Goldman Sachs had a bright idea for its clients: buy credit-default swaps — those controversial instruments that helped trip up the American International Group — in case certain nations ran into financial trouble.
That advice, contained in a confidential report prepared by the bank last August, turned out to be prescient. It arrived months before Greece and its staggering debts became the big story in the financial markets. The report, a copy of which was obtained by The New York Times, warned that the risks posed by spiraling government debts might be graver than people realized.
Now, some European leaders are pointing fingers at the very financial instruments that Goldman was recommending. They insist that credit-default swaps — and the traders who wield them — have worsened the problems in Greece and elsewhere. Calls are growing for the United States and Europe to crack down on speculative trading in general and on such swaps in particular.
On Tuesday, as the Greek prime minister, George A. Papandreou, met with President Obama in Washington, the German chancellor, Angela Merkel, added her voice to the chorus calling for closer scrutiny of derivatives. The president of the European Commission, José Manuel Barroso, also weighed in, saying his office would closely examine certain types of swaps trades that he called “purely speculative.”
“If needed, the commission will use the competition powers it has in that matter,” Mr. Barroso said, speaking at the European Parliament in Strasbourg.
But even among policy makers, the exact role of credit-default swaps — which essentially provide insurance in the event a company or government defaults on its debts — remains the subject of fierce debate. Germany’s financial services regulator, known as BaFin, said Tuesday that despite all the hand-wringing it had found no evidence that speculators were using swaps to bet aggressively against Greece. Instead, BaFin said, the evidence suggested that most investors were trying to use the instruments to hedge their risks, much the way farmers use futures to guard against a sudden plunge in crop prices.
But in a speech in New York, Gary Gensler, chairman of the Commodity Futures Trading Commission, singled out credit-default swaps as directly contributing to the financial crisis and needing comprehensive reform.
“The 2008 financial crisis had many chapters, but credit-default swaps played a lead role throughout the story,” he said. “We need broad regulatory reform of over-the-counter derivatives to best lower risk and promote transparency in the marketplace.” He said credit-default swaps had “unique features that require additional consideration.”
The criticism of credit-default swaps stems, in part, from the multiple and at times seemingly conflicted roles that investment banks like Goldman Sachs often play in the markets.
Over the last decade, Goldman and others helped the Greek government legally mask its debts so the nation appeared to comply with budget rules governing its membership in the euro, Europe’s common currency. In that role, Goldman advised Greece and, in return, collected hundreds of millions of dollars in fees from Athens.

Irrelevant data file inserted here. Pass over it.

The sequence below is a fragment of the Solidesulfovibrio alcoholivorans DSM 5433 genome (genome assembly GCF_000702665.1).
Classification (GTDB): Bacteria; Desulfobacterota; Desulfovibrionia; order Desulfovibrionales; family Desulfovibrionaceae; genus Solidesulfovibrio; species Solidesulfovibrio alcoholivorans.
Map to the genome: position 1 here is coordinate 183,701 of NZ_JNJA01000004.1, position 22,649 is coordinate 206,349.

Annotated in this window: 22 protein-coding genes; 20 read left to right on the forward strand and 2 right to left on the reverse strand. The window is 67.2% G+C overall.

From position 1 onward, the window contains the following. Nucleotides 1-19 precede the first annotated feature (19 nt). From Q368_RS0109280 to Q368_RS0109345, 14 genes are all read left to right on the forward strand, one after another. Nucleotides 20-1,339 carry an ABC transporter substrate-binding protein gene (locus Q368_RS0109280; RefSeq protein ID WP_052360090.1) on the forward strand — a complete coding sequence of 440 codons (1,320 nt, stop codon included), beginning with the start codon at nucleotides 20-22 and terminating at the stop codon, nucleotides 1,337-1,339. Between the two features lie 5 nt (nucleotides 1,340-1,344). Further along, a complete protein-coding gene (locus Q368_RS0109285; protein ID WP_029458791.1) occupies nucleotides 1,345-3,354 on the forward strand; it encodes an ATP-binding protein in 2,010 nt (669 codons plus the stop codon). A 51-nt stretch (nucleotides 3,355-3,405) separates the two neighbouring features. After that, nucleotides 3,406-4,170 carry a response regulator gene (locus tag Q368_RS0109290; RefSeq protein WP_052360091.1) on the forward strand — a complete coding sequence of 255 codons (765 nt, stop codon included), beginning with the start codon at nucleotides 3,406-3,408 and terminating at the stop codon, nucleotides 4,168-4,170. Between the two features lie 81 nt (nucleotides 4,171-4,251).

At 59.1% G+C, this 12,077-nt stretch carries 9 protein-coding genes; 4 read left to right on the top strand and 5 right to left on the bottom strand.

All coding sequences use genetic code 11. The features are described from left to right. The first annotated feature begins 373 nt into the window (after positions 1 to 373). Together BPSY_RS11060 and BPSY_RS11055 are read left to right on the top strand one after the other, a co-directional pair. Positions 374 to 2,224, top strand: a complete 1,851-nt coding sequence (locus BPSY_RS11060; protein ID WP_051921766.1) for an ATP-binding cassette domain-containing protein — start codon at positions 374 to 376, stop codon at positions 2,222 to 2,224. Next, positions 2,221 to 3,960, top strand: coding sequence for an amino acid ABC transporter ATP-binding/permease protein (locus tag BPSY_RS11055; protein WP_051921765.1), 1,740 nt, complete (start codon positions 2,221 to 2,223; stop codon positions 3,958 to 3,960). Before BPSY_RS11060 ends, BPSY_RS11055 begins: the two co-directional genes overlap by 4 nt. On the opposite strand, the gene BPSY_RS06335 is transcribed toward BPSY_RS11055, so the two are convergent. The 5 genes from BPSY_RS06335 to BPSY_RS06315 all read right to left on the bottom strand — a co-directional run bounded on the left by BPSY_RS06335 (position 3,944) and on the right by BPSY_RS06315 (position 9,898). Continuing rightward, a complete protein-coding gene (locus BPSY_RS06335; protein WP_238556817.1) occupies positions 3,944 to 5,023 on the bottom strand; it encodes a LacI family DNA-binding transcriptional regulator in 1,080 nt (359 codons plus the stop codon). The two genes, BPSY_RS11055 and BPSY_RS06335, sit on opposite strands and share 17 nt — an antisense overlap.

But, just as the true extent of Greece debts began to worry investors, Goldman put on another hat. Last July, it sent clients a 48-page primer on credit-default swaps entitled “C.D.S. 101.” The report said that credit-default swaps enabled investors “to short credit easily” — that is, to bet against certain borrowers. The report made no mention of Greece.
Goldman followed up with its August report, issued by its hedge fund research unit, which said the price of swaps “may be too cheap as it may underestimate the risks to developed countries who have recently issued large amounts of debt.”
“Buy C.D.S. of developed sovereigns,” the report said. Again, no countries were singled out.
Despite such advice, Goldman promptly went back to work for the Greek government. Since last September, the bank played a role in underwriting more than $33 billion of new bonds for Greece, Spain and Britain, according to data compiled by Dealogic. Those three countries are among the most heavily indebted developed nations, as measured by their debts relative to economic output.
Goldman, in a statement, said its reports merely outlined a variety of trading strategies. The bank said it saw no conflicts in its various roles.
“It is not a conflict to sell new products on behalf of clients while suggesting to other clients, who may have different opinions and objectives, that they may want to buy insurance to protect themselves,” Goldman said.
Andrew Ang, a finance and economics professor at Columbia Business School, said banks typically tried to maximize their profits across a range of businesses, and that he saw no conflict in Goldman Sachs’s approach.
Still, others warn that credit-default swaps have evolved from what was essentially an insurance product into instruments of pure speculation.
Jack Ewing contributed reporting.